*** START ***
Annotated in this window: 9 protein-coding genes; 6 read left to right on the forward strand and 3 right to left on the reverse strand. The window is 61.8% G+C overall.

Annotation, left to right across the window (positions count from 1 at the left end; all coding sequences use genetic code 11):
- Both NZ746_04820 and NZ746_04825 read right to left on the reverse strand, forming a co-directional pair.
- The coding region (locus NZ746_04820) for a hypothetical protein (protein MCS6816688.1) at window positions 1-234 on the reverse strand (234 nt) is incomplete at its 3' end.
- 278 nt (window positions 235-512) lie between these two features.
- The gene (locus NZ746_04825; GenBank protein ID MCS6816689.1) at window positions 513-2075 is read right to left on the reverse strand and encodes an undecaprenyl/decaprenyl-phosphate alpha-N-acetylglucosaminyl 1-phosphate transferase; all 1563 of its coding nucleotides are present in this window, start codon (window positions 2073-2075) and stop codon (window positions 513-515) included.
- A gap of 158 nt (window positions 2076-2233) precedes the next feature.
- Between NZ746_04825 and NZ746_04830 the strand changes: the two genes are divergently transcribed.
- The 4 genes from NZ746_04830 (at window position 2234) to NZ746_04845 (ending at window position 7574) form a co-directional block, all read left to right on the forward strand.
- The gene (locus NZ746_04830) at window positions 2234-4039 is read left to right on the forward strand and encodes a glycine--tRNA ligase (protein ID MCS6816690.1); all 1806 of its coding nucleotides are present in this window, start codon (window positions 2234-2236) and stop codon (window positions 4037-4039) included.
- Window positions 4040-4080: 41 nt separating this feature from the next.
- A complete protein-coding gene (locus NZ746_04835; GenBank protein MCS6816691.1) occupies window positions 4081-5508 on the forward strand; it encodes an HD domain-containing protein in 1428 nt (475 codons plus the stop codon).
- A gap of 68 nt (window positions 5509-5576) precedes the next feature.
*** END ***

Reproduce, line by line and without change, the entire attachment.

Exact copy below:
Annotated in this window: 9 protein-coding genes; 6 read left to right on the forward strand and 3 right to left on the reverse strand. The window is 61.8% G+C overall.

Annotation, left to right across the window (positions count from 1 at the left end; all coding sequences use genetic code 11):
- Both NZ746_04820 and NZ746_04825 read right to left on the reverse strand, forming a co-directional pair.
- The coding region (locus NZ746_04820) for a hypothetical protein (protein MCS6816688.1) at window positions 1-234 on the reverse strand (234 nt) is incomplete at its 3' end.
- 278 nt (window positions 235-512) lie between these two features.
- The gene (locus NZ746_04825; GenBank protein ID MCS6816689.1) at window positions 513-2075 is read right to left on the reverse strand and encodes an undecaprenyl/decaprenyl-phosphate alpha-N-acetylglucosaminyl 1-phosphate transferase; all 1563 of its coding nucleotides are present in this window, start codon (window positions 2073-2075) and stop codon (window positions 513-515) included.
- A gap of 158 nt (window positions 2076-2233) precedes the next feature.
- Between NZ746_04825 and NZ746_04830 the strand changes: the two genes are divergently transcribed.
- The 4 genes from NZ746_04830 (at window position 2234) to NZ746_04845 (ending at window position 7574) form a co-directional block, all read left to right on the forward strand.
- The gene (locus NZ746_04830) at window positions 2234-4039 is read left to right on the forward strand and encodes a glycine--tRNA ligase (protein ID MCS6816690.1); all 1806 of its coding nucleotides are present in this window, start codon (window positions 2234-2236) and stop codon (window positions 4037-4039) included.
- Window positions 4040-4080: 41 nt separating this feature from the next.
- A complete protein-coding gene (locus NZ746_04835; GenBank protein MCS6816691.1) occupies window positions 4081-5508 on the forward strand; it encodes an HD domain-containing protein in 1428 nt (475 codons plus the stop codon).
- A gap of 68 nt (window positions 5509-5576) precedes the next feature.